Frame baskets constitute a whole family of baskets, contrasting with stake and strand baskets. With a hoop forming the rim and ribs, weavers go to and fro across the basket. The ribs can be split and shaved willows, splints of wood, or whole willow rods. A variety of patterns can be generated by the weave and the positioning of the butts of the weavers.

Small oval baskets such as the one illustrated with the ribs running end to end were traditionally used for draining and serving potatoes in Northern Ireland. Larger baskets, with ribs running across the baskets, were used as agricultural baskets for harvesting.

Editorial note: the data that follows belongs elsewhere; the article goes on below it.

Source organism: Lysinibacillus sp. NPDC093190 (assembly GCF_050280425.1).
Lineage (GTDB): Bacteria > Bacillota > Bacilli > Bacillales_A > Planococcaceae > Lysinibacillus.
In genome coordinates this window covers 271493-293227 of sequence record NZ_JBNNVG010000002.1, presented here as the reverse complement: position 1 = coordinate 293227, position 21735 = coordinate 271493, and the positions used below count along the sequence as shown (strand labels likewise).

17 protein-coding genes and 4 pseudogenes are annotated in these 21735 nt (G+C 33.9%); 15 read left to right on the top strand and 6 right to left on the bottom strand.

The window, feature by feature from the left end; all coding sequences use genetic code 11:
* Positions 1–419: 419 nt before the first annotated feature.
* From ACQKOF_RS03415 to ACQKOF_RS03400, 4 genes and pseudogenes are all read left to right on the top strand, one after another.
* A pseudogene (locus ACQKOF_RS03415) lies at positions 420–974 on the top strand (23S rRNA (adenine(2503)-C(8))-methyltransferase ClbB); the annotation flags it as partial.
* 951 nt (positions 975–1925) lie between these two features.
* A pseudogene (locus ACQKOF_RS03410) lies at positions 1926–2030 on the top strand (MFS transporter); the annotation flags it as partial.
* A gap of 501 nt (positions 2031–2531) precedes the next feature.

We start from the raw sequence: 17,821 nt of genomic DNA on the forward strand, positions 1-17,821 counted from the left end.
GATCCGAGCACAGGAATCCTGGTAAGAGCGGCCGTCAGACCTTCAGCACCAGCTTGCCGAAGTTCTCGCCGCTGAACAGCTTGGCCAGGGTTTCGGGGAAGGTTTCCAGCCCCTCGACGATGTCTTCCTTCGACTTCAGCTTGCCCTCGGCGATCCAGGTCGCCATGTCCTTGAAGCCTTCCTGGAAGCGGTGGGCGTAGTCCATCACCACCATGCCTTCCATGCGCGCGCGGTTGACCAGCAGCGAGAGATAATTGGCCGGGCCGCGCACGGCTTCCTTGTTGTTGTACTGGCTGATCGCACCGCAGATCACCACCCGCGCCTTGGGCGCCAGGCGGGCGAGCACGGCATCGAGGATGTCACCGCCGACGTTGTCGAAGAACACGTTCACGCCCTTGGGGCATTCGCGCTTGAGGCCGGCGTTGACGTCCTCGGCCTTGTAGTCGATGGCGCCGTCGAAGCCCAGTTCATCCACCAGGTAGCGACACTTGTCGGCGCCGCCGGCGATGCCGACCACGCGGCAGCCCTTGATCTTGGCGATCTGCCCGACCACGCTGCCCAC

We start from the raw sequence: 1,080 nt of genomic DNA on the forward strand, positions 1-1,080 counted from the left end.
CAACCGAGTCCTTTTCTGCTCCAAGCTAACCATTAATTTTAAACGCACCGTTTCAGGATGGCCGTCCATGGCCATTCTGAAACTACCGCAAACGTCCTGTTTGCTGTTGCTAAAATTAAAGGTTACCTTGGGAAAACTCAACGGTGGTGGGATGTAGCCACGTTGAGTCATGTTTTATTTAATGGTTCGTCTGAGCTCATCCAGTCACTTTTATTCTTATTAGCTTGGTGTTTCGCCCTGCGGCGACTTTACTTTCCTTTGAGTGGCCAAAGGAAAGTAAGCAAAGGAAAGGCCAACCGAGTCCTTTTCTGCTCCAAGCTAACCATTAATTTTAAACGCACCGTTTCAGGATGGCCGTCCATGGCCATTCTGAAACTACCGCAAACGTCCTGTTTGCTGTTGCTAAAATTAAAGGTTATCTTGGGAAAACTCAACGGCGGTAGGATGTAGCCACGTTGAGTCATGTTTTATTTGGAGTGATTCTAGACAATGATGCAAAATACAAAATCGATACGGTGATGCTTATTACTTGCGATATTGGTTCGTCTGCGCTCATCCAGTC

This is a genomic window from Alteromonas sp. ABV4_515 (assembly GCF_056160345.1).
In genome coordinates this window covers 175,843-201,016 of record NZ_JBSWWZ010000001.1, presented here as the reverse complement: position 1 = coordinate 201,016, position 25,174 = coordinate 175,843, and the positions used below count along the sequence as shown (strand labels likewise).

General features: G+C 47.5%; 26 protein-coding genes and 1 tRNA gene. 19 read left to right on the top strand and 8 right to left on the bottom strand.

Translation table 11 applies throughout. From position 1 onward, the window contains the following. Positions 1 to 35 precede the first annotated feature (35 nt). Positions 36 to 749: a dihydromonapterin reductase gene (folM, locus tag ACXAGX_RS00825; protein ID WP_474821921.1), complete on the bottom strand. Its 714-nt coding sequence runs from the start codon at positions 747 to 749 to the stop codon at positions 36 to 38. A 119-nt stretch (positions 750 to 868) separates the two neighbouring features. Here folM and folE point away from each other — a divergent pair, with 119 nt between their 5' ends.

Frame baskets have been used for line fishing ("sma' line" or long line baskets), and their shape and size showed considerable local variations. Some were deep, others like the one illustrated, shallower. Whole rattan cane was often used instead of willow as it withstood salt water better. Wooden partitions were sometimes included to separate the baited line from the rest, and the rim was also reinforced with wood and wrapped with tarred string and canvas for strength and to provide somewhere to put the hooks before they were baited.